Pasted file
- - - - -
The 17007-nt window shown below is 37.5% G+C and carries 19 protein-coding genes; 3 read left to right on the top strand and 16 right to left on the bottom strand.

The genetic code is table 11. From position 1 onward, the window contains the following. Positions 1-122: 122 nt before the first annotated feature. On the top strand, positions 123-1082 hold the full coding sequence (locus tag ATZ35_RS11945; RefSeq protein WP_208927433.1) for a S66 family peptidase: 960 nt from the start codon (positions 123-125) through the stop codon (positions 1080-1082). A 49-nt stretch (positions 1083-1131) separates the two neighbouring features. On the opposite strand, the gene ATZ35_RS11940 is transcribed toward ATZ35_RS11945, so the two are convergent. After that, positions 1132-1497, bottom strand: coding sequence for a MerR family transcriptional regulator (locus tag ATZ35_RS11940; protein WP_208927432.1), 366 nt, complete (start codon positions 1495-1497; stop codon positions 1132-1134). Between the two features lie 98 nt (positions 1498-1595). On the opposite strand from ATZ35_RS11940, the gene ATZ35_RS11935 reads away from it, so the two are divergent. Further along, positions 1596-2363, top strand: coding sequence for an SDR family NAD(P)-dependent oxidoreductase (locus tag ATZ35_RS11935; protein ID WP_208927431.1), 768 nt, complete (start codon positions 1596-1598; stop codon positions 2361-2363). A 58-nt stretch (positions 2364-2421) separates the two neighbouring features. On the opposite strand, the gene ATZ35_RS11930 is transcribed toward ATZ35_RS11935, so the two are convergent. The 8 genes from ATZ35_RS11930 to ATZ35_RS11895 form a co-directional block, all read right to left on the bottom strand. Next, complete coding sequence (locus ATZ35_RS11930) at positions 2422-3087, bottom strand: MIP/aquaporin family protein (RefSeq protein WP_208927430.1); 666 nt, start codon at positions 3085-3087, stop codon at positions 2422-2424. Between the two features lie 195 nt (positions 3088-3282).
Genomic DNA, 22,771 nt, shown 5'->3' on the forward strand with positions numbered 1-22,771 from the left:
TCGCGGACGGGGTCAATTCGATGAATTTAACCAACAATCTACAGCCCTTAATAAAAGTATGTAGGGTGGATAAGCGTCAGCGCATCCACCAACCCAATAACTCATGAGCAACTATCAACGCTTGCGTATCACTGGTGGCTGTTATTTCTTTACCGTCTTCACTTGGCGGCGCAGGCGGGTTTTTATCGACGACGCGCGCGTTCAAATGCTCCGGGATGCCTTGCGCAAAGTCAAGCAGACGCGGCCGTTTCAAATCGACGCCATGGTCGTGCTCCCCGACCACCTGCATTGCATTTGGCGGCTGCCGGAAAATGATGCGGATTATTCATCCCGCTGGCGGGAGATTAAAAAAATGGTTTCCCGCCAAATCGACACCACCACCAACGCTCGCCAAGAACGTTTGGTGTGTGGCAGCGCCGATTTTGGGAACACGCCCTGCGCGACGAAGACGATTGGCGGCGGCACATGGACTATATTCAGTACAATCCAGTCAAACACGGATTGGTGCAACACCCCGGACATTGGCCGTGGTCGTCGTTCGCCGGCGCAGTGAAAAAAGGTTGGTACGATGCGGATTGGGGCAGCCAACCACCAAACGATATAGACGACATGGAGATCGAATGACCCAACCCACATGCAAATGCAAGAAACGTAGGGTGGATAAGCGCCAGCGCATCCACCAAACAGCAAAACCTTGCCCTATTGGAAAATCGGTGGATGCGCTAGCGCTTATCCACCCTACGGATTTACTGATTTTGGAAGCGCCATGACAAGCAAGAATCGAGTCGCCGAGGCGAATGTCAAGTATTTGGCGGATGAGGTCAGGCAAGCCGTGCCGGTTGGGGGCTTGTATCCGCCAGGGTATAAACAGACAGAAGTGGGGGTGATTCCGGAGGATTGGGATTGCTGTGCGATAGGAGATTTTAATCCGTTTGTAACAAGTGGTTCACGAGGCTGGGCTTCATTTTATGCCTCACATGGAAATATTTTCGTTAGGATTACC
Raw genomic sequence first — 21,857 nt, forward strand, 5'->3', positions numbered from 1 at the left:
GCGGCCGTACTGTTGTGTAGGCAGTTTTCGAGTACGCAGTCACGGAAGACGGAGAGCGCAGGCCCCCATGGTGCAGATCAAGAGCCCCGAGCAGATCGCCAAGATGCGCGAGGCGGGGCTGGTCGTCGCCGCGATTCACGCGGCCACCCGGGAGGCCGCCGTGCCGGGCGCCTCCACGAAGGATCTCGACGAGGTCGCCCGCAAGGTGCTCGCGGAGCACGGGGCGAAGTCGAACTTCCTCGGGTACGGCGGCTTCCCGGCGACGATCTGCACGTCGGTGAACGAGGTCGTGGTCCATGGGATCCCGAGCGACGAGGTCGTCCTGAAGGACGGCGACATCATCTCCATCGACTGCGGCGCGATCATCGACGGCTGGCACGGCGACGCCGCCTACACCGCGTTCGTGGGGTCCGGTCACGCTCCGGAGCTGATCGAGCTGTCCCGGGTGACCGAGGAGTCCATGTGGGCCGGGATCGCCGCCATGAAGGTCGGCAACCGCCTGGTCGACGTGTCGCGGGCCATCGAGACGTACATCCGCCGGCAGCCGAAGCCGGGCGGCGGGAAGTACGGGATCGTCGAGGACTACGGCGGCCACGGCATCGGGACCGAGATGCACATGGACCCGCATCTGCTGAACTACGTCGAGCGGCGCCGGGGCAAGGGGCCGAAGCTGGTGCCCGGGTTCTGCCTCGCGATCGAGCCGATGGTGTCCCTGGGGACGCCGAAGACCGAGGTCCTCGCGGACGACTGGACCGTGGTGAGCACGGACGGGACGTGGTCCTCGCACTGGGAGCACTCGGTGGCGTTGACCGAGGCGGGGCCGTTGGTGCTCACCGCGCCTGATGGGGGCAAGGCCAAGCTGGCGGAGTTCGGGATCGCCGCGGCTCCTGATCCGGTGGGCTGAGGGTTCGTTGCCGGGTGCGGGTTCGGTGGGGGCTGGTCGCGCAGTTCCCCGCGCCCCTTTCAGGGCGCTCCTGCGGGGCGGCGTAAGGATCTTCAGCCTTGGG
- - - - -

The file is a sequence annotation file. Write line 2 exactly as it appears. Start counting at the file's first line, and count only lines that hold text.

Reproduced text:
The genetic code is table 11. From position 1 onward, the window contains the following. Positions 1-122: 122 nt before the first annotated feature. On the top strand, positions 123-1082 hold the full coding sequence (locus tag ATZ35_RS11945; RefSeq protein WP_208927433.1) for a S66 family peptidase: 960 nt from the start codon (positions 123-125) through the stop codon (positions 1080-1082). A 49-nt stretch (positions 1083-1131) separates the two neighbouring features. On the opposite strand, the gene ATZ35_RS11940 is transcribed toward ATZ35_RS11945, so the two are convergent. After that, positions 1132-1497, bottom strand: coding sequence for a MerR family transcriptional regulator (locus tag ATZ35_RS11940; protein WP_208927432.1), 366 nt, complete (start codon positions 1495-1497; stop codon positions 1132-1134). Between the two features lie 98 nt (positions 1498-1595). On the opposite strand from ATZ35_RS11940, the gene ATZ35_RS11935 reads away from it, so the two are divergent. Further along, positions 1596-2363, top strand: coding sequence for an SDR family NAD(P)-dependent oxidoreductase (locus tag ATZ35_RS11935; protein ID WP_208927431.1), 768 nt, complete (start codon positions 1596-1598; stop codon positions 2361-2363). A 58-nt stretch (positions 2364-2421) separates the two neighbouring features. On the opposite strand, the gene ATZ35_RS11930 is transcribed toward ATZ35_RS11935, so the two are convergent. The 8 genes from ATZ35_RS11930 to ATZ35_RS11895 form a co-directional block, all read right to left on the bottom strand. Next, complete coding sequence (locus ATZ35_RS11930) at positions 2422-3087, bottom strand: MIP/aquaporin family protein (RefSeq protein WP_208927430.1); 666 nt, start codon at positions 3085-3087, stop codon at positions 2422-2424. Between the two features lie 195 nt (positions 3088-3282).